• Predefined templates from which the database administrator can create and schedule useful, time-saving jobs
The following list of tasks makes up the basic functionality of Job Scheduler and can be performed at the command line or in the Sybase Central graphical management tool:
• Create a job, schedule, or scheduled job
• Modify a job, schedule, or scheduled job
• Delete a job, schedule, or scheduled job
• Review job history
Job Scheduler architecture
The JS Task determines when scheduled jobs should run and creates a historical record of jobs that are run. It starts the JS Agent process and feeds it the necessary information to retrieve job information and run the job on the specified ASE.
When the JS Agent retrieves the job information from Job Scheduler’s own database, called sybmgmtdb, it logs into the target ASE and issues the job commands. When the job completes, JS Agent logs any result or output to the log tables in the sybmgmtdb database.
All of the information about jobs, schedules, scheduled jobs, and data needed by the JS Task for internal processing is stored in the sybmgmtdb database, where data is usually accessed through stored procedures. The stored procedures make the data available to the GUI, the JS Agent, and the command-line interface. Only the JS Task accesses data directly from the sybmgmtdb database.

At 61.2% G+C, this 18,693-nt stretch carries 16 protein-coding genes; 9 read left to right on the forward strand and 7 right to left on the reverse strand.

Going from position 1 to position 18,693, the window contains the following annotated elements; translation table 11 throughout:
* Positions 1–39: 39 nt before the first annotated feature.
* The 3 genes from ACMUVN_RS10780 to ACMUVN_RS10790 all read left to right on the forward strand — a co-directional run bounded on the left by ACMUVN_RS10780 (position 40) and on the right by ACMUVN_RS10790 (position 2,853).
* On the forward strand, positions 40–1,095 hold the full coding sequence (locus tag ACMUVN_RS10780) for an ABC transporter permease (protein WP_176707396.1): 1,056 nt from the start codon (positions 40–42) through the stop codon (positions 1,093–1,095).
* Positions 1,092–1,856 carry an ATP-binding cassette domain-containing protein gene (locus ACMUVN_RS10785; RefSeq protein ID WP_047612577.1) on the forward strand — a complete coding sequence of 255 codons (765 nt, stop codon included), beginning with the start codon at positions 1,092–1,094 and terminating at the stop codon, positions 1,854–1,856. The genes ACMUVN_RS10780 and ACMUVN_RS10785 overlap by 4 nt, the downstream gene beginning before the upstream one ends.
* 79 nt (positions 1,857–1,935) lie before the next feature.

Using the data it receives, the GUI helps you create and schedule jobs, view job status and job history, and control jobs. It also provides an administration feature that turns the ASE internal task on and off and, therefore, allows Job Scheduler to process and execute scheduled jobs.
Templates are an important tool in defining parameterized tasks for self-management of the database, such as database backups, reorganization rebuilds, modification of configuration parameters, and statistics updates and monitoring. They are implemented as batch T-SQL commands for which you provide parameter values. Database administrators can use templates to generate jobs schedule them to run at specific times.
As shown, the client GUI and the command line interface interact with the Job Scheduler database tables using stored procedures. Then, the stored procedures perform the actions requested by the user and maintain the definitions of the job commands, schedules, and other job information in the database tables.
The JS Task reads the job and schedule information from these tables and determines when a scheduled job needs to be executed. At the appropriate times, the JS Task informs the JS Agent of the job that needs to be run. Then the JS Agent retrieves the job information and executes it on the target ASE database, which can be either local (on the same server as Job Scheduler), or remote (anywhere outside the JS Agent, including on the same server Job Scheduler is installed on). The JS Agent collects the output and any result sets and stores this output in the appropriate tables in the Job Scheduler sybmgmtdb database.